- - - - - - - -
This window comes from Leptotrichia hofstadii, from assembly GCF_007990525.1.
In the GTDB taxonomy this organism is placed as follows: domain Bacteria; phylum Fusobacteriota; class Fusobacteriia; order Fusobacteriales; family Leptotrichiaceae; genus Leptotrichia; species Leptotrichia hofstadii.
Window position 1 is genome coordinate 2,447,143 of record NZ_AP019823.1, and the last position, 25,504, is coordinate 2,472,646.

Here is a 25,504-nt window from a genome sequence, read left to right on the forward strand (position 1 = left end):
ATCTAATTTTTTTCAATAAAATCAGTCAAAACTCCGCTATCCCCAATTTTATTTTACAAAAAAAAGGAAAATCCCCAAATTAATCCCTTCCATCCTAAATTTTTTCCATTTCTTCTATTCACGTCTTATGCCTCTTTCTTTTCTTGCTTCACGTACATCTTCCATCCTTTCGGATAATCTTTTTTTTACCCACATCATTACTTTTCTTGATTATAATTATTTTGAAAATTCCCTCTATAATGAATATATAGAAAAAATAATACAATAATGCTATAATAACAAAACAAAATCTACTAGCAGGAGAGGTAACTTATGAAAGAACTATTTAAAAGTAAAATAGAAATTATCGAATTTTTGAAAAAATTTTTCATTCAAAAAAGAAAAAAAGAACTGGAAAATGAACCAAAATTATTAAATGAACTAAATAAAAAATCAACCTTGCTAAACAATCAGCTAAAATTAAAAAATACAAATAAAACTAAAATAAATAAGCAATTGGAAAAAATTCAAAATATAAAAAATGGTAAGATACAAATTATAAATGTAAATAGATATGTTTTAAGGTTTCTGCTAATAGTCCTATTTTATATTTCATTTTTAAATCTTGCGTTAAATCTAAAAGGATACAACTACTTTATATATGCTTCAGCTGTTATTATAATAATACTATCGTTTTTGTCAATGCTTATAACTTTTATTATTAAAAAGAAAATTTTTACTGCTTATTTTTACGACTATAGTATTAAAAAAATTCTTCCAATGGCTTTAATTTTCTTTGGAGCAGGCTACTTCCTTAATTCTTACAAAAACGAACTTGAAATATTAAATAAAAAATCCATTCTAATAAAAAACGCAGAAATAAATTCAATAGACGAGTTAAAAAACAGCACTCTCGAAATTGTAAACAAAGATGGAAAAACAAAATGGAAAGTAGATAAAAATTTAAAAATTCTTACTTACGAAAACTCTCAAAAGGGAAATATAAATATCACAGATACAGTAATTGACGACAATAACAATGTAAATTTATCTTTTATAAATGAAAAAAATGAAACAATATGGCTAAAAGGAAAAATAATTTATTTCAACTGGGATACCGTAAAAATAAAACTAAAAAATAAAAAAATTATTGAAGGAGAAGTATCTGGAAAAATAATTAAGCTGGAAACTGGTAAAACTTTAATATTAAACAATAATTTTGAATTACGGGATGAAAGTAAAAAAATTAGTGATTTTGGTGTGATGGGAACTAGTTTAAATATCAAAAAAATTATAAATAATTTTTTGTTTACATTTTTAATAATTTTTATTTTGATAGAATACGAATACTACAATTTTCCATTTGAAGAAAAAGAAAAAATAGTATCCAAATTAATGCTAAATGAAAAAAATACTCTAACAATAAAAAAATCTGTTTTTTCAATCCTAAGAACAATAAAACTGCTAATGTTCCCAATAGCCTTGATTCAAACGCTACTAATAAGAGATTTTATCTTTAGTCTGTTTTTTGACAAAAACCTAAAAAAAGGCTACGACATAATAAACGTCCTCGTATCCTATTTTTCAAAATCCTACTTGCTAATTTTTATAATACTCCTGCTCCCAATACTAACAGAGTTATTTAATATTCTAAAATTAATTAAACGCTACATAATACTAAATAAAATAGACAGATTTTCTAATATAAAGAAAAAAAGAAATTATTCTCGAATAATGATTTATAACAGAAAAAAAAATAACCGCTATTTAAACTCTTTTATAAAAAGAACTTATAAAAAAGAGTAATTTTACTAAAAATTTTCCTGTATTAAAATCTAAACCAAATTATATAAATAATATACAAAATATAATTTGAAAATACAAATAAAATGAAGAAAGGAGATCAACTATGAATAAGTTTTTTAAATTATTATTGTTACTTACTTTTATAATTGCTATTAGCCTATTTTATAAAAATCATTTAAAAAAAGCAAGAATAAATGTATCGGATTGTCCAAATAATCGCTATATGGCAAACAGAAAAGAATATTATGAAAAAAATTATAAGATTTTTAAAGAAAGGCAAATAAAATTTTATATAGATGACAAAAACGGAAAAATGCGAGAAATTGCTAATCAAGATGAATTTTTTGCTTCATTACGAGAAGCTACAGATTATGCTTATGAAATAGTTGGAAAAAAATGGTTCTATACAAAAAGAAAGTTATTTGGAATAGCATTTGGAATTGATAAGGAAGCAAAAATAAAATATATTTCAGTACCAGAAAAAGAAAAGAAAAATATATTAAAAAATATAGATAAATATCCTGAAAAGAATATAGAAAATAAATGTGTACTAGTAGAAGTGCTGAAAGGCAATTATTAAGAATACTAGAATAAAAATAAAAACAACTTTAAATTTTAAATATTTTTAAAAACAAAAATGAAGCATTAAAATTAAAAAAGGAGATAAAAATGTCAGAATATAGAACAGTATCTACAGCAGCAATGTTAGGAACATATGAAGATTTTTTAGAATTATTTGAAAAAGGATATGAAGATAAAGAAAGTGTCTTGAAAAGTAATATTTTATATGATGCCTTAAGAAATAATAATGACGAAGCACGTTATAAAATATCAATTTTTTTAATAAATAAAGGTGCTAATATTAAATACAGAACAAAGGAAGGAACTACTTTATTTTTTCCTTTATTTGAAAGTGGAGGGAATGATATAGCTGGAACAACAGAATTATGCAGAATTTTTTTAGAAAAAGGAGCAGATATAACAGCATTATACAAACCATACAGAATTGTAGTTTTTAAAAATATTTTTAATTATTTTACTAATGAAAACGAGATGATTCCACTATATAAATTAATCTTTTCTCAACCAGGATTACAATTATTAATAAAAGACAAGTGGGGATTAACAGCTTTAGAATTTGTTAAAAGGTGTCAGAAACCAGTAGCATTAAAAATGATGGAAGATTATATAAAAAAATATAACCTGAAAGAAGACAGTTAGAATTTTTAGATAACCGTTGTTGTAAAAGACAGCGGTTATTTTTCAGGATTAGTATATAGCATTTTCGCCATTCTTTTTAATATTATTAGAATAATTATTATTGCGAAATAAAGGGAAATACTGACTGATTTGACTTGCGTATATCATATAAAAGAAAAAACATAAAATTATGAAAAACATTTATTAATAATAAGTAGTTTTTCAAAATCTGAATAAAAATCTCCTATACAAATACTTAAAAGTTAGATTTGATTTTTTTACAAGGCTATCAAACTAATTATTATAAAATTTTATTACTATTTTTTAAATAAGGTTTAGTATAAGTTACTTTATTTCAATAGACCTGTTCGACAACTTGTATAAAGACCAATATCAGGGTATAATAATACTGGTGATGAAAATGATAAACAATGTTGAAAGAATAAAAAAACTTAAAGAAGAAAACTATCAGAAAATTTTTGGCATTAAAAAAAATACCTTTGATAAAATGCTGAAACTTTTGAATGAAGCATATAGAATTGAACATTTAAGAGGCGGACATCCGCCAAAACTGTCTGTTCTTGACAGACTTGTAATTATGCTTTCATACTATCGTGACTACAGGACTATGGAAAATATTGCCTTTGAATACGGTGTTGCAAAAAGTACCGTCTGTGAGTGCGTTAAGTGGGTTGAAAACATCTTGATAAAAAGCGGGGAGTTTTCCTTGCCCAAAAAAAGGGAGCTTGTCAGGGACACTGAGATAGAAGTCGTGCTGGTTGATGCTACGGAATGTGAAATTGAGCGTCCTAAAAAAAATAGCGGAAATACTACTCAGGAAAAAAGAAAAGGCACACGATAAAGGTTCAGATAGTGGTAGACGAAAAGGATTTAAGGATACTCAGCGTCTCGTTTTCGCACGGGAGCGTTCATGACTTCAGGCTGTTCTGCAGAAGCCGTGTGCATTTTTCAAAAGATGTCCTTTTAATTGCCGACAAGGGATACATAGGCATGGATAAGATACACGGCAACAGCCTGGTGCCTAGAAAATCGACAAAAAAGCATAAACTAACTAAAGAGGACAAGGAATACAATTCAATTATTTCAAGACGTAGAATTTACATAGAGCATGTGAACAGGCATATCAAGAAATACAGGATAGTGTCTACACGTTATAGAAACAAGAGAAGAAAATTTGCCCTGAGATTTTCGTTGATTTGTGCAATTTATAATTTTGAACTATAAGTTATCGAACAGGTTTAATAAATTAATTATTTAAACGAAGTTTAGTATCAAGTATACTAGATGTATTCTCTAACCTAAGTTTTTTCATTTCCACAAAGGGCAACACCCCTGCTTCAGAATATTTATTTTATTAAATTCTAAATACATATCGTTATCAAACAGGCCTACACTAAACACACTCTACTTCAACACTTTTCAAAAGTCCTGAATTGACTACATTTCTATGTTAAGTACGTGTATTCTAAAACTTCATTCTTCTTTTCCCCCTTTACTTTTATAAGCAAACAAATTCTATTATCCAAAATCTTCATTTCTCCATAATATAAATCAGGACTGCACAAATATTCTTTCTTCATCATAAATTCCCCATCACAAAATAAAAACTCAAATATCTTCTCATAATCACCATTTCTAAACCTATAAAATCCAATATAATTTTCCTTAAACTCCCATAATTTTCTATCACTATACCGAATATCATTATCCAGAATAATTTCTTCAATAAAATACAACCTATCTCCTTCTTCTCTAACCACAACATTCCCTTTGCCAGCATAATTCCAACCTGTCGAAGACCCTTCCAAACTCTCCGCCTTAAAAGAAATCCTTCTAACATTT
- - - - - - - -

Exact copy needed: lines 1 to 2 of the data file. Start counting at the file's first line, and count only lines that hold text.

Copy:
This window comes from Leptotrichia hofstadii, from assembly GCF_007990525.1.
In the GTDB taxonomy this organism is placed as follows: domain Bacteria; phylum Fusobacteriota; class Fusobacteriia; order Fusobacteriales; family Leptotrichiaceae; genus Leptotrichia; species Leptotrichia hofstadii.